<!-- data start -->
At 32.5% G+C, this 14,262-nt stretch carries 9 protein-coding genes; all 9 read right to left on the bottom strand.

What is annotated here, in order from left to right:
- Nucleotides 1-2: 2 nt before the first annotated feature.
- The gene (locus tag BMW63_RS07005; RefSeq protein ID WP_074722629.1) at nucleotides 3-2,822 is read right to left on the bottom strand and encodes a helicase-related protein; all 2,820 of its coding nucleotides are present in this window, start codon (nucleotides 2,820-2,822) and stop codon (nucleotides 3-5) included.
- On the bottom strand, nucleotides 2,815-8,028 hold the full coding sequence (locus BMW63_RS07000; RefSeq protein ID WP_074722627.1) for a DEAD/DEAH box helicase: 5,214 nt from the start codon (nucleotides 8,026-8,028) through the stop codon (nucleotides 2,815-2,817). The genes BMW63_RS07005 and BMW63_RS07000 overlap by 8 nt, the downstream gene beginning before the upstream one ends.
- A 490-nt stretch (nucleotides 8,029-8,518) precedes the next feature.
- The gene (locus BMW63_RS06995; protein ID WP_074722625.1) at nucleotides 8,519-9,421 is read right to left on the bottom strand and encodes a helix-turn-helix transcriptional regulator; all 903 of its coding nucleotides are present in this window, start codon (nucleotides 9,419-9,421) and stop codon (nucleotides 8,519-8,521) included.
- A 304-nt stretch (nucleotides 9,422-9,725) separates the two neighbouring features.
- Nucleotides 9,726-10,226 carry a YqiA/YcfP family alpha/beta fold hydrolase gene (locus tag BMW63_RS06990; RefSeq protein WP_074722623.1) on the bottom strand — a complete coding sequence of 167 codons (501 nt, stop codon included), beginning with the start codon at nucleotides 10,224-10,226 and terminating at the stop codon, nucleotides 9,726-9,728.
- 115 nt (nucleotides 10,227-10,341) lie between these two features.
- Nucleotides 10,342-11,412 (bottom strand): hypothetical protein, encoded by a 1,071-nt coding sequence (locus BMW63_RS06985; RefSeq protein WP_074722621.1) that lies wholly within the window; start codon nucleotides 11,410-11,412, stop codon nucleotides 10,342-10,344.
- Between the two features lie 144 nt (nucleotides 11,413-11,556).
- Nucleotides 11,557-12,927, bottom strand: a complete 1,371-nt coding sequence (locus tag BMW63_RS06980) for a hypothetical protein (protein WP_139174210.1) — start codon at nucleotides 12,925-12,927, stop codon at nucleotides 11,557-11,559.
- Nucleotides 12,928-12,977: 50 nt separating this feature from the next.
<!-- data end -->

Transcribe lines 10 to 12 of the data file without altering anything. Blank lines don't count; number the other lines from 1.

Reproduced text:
- 115 nt (nucleotides 10,227-10,341) lie between these two features.
- Nucleotides 10,342-11,412 (bottom strand): hypothetical protein, encoded by a 1,071-nt coding sequence (locus BMW63_RS06985; RefSeq protein WP_074722621.1) that lies wholly within the window; start codon nucleotides 11,410-11,412, stop codon nucleotides 10,342-10,344.
- Between the two features lie 144 nt (nucleotides 11,413-11,556).